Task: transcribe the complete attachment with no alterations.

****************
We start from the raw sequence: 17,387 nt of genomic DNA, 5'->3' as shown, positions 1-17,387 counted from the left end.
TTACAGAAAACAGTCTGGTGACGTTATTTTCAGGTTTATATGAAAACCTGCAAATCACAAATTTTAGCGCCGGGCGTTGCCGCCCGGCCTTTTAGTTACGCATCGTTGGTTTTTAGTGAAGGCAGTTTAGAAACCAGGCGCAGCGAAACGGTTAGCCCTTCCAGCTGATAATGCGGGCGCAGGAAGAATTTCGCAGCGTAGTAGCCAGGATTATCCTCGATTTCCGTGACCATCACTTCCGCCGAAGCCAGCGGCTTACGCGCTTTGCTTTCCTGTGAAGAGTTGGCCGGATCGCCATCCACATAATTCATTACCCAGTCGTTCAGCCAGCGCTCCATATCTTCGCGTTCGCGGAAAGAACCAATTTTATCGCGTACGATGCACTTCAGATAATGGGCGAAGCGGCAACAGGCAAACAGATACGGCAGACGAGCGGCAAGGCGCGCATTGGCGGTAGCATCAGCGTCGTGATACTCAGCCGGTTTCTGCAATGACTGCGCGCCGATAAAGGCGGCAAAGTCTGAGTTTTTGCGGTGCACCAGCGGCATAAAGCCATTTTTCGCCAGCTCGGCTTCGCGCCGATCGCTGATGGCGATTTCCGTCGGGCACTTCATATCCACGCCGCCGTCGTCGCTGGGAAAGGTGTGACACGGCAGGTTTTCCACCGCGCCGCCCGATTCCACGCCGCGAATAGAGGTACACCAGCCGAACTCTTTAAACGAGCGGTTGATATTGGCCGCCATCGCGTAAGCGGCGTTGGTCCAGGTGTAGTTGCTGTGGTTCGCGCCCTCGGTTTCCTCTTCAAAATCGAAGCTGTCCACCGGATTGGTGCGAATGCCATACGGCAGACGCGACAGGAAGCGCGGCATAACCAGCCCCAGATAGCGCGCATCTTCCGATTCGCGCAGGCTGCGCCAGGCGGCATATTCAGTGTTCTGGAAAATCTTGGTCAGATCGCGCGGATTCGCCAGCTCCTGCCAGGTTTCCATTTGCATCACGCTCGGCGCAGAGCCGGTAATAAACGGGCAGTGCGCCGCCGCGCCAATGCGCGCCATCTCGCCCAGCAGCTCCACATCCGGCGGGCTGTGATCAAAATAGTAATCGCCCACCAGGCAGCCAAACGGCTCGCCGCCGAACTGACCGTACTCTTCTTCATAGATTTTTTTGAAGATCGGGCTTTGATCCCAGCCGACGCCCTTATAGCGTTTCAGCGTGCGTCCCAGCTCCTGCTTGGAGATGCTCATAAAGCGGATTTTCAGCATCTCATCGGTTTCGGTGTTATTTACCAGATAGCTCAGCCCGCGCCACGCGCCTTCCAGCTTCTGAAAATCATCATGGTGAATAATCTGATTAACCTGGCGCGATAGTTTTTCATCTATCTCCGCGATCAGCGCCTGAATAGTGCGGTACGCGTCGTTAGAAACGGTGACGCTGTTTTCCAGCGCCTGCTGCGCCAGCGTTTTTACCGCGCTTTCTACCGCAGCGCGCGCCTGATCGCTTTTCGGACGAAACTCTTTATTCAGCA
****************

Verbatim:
We start from the raw sequence: 17,387 nt of genomic DNA, 5'->3' as shown, positions 1-17,387 counted from the left end.
TTACAGAAAACAGTCTGGTGACGTTATTTTCAGGTTTATATGAAAACCTGCAAATCACAAATTTTAGCGCCGGGCGTTGCCGCCCGGCCTTTTAGTTACGCATCGTTGGTTTTTAGTGAAGGCAGTTTAGAAACCAGGCGCAGCGAAACGGTTAGCCCTTCCAGCTGATAATGCGGGCGCAGGAAGAATTTCGCAGCGTAGTAGCCAGGATTATCCTCGATTTCCGTGACCATCACTTCCGCCGAAGCCAGCGGCTTACGCGCTTTGCTTTCCTGTGAAGAGTTGGCCGGATCGCCATCCACATAATTCATTACCCAGTCGTTCAGCCAGCGCTCCATATCTTCGCGTTCGCGGAAAGAACCAATTTTATCGCGTACGATGCACTTCAGATAATGGGCGAAGCGGCAACAGGCAAACAGATACGGCAGACGAGCGGCAAGGCGCGCATTGGCGGTAGCATCAGCGTCGTGATACTCAGCCGGTTTCTGCAATGACTGCGCGCCGATAAAGGCGGCAAAGTCTGAGTTTTTGCGGTGCACCAGCGGCATAAAGCCATTTTTCGCCAGCTCGGCTTCGCGCCGATCGCTGATGGCGATTTCCGTCGGGCACTTCATATCCACGCCGCCGTCGTCGCTGGGAAAGGTGTGACACGGCAGGTTTTCCACCGCGCCGCCCGATTCCACGCCGCGAATAGAGGTACACCAGCCGAACTCTTTAAACGAGCGGTTGATATTGGCCGCCATCGCGTAAGCGGCGTTGGTCCAGGTGTAGTTGCTGTGGTTCGCGCCCTCGGTTTCCTCTTCAAAATCGAAGCTGTCCACCGGATTGGTGCGAATGCCATACGGCAGACGCGACAGGAAGCGCGGCATAACCAGCCCCAGATAGCGCGCATCTTCCGATTCGCGCAGGCTGCGCCAGGCGGCATATTCAGTGTTCTGGAAAATCTTGGTCAGATCGCGCGGATTCGCCAGCTCCTGCCAGGTTTCCATTTGCATCACGCTCGGCGCAGAGCCGGTAATAAACGGGCAGTGCGCCGCCGCGCCAATGCGCGCCATCTCGCCCAGCAGCTCCACATCCGGCGGGCTGTGATCAAAATAGTAATCGCCCACCAGGCAGCCAAACGGCTCGCCGCCGAACTGACCGTACTCTTCTTCATAGATTTTTTTGAAGATCGGGCTTTGATCCCAGCCGACGCCCTTATAGCGTTTCAGCGTGCGTCCCAGCTCCTGCTTGGAGATGCTCATAAAGCGGATTTTCAGCATCTCATCGGTTTCGGTGTTATTTACCAGATAGCTCAGCCCGCGCCACGCGCCTTCCAGCTTCTGAAAATCATCATGGTGAATAATCTGATTAACCTGGCGCGATAGTTTTTCATCTATCTCCGCGATCAGCGCCTGAATAGTGCGGTACGCGTCGTTAGAAACGGTGACGCTGTTTTCCAGCGCCTGCTGCGCCAGCGTTTTTACCGCGCTTTCTACCGCAGCGCGCGCCTGATCGCTTTTCGGACGAAACTCTTTATTCAGCA